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Poor Indentation


#1

I just came a cross a Stored Procedure written in our department. The indentation was all over the place. I don't mean just one or 2 lines or sections. I found about 10 different indentation issues, in one Stored Procedure.

What should I do? Or am I making a big deal out of nothing? Just that everyone here is always criticizing the outsourced material.


#2

Do you have House Style coding guidelines? If so then the code needs to confirm to that :slight_smile:

If not then perhaps you need to write the First Draft of some documentation ?

Perhaps format it using a tool like Poor SQL the way that you like it and then "save" the settings as the basis for the Coding Guidelines


#3

Run the code through a free on-line SQL formatting tool -- I too like PoorSQL for this, but there are many other sites as well -- and replace the original code with the formatted code. Then move on.

Trying to standardize indentation / formatting among SQL programmers is like trying to organize ocean waves, it really can't be done.


#4

I think it worth a try ...

... but, either way, "absolutely no formatting at all" is surely unacceptable in any organisation that thinks that it has / aspires to half-decent code?


#5

Q: What do you get when you ask three SQL programmers how to format the code?
A: Four answers.

It's an old joke but it does show how difficult it is to agree on one standard format. Even my own personal preferences evolve over time.
Does the tool you mentioned (or others) allow for each developer to view the same master copy of the code, from source control, in their own format filter? Or does the reformatting take too long to be practical?
I'm thinking that if each developer had their own formatting metadata that the viewer would dynamically reformat the code on the fly. That way everyone could view the code as they like it and it wouldn't matter what the original "master" copy looked like. This would have the advantage that the formatting would always be consistent, when viewed, regardless of how many "different" people and formats modified the script, Also, for shops that wanted to enforce a single style, the same format metadata could be deployed to everyone. In either case, as a standard evolves, the metadata is changed and the code automatically reflects the new standard.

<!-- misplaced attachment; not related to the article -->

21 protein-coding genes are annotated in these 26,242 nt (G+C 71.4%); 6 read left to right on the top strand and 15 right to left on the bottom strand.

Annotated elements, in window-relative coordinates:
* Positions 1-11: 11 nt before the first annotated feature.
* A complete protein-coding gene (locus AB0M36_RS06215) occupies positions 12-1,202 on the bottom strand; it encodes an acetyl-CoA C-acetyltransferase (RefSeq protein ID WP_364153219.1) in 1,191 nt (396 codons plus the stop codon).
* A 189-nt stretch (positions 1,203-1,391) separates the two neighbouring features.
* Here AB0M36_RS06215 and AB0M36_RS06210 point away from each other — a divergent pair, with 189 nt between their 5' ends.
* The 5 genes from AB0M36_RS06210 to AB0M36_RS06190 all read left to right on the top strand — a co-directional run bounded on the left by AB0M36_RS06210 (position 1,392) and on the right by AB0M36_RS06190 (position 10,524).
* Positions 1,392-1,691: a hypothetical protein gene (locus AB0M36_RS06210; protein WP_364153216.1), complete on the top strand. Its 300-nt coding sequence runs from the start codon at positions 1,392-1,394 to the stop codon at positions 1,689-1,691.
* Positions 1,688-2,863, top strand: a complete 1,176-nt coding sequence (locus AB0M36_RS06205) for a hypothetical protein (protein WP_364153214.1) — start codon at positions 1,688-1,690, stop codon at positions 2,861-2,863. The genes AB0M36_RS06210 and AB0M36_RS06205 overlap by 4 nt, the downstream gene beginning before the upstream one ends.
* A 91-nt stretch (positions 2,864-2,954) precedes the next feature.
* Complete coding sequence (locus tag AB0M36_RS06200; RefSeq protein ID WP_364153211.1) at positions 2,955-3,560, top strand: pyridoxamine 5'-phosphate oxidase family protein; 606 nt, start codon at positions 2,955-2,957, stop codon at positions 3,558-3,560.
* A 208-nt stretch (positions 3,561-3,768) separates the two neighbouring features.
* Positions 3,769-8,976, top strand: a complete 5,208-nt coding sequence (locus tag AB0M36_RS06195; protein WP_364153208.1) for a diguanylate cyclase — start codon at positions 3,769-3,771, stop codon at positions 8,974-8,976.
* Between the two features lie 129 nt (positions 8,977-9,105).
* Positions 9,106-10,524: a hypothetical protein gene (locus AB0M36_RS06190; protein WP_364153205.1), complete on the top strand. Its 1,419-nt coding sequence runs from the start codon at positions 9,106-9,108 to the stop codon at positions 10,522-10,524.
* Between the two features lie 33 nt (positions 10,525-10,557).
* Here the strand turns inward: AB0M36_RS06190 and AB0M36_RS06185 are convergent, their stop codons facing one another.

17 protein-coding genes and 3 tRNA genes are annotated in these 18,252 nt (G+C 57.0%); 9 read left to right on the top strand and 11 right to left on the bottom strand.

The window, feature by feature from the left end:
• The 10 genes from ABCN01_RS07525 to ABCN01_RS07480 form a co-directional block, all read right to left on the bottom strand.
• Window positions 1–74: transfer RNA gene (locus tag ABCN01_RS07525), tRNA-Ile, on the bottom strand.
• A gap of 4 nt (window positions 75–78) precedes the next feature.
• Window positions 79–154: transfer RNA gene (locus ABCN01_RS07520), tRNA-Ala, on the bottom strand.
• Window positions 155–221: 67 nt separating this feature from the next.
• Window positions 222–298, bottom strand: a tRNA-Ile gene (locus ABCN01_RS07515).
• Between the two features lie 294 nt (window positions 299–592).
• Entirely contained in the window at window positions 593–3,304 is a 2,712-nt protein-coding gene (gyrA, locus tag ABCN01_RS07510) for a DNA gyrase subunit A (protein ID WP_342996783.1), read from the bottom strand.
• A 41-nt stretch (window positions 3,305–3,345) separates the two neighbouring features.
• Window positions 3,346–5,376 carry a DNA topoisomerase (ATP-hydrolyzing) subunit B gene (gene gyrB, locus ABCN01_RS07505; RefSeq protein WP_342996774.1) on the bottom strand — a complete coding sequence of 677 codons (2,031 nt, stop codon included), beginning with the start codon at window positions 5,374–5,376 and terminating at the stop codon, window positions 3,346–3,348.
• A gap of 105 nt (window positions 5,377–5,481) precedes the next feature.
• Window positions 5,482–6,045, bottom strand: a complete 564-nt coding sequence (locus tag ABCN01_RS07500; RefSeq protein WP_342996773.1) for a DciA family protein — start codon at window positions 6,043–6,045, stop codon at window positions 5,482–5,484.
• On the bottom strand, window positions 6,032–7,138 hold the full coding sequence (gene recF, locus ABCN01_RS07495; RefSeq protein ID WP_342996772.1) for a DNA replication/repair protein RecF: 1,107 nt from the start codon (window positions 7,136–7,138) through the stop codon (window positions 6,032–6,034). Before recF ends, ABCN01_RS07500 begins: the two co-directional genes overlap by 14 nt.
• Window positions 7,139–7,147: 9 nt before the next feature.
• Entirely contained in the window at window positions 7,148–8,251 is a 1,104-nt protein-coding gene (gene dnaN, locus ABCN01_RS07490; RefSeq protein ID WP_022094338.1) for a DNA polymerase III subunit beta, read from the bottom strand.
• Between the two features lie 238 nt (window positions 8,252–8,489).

#6

PoorSQL is a web site where you copy the code in an input window, push a button, and get reformatted back in another window. It's basically instantaneous.

I don't know of any plug-in tool for source code control tools or SSMS that does what you're referring to there. Doesn't mean there isn't one, of course, I'm just not familiar with it.

Bottom line, any reasonable formatting is OK with me if all I'm doing is maintaining the code. For unformatted code, it's easy enough to pop it into a formatter. Personally, I think there's more productive work to do than to spend significant time trying to standardize formatting of TSQL.


#7

What a fantastic idea! Store the metadata in a file like a snippet for SSMS or in a database table. This is a great idea for an add-on product to SSMS.

I agree with ScottPletcher that there is more valuable work to be done than formatting but formatting can be important for maintenance and readability and that translates into productivity and money.


#8

It may be because I'm dyslexic, but over the years I have been a keen exponent of Defensive Programming. Of course different programmers will have different views on what works well etc., but any organisation which tolerates unformatted code would worry me as to the quality of the resulting APP. I'm not sure that every developer adopting their own style, provided by a formatting tool, and not having the ability to override that when the need arises is a good idea - although, for sure, it is better than no-style-at-all.

For example, we do some specific things because we think that they help with spotting bugs:

For JOINS we put all the columns for the target table on the left. Typically we are trying to satisfy the PKey of the target table, and thus seeing the columns, vertically aligned, on the left help ensure that all the necessary columns are included. More commonly I see the Target Columns on the right (or switching sides between one JOIN and the next, or even within a single JOIN [sigh!])

SELECT Col1, Col2
FROM Table1 AS A
     JOIN Table2 AS B
         ON B.PKey1 = A.SomeColumn
        AND B.PKey2 = A.OtherColumn
        AND B.PKey3 = 'FixedConstant'

We use the style

    SELECT [AliasName] = ColumnName

because if the [AliasName] is on the right it may well be off the screen, or not easily spotted. We arrange them, neatly indented, so that they align vertically for easy reference and checking. Similarly we put any continuation operator at the start of the line, not the end, so that there is no accidental assumption that something [stretching off the right of the screen] is comma-terminated, and thus a new result column.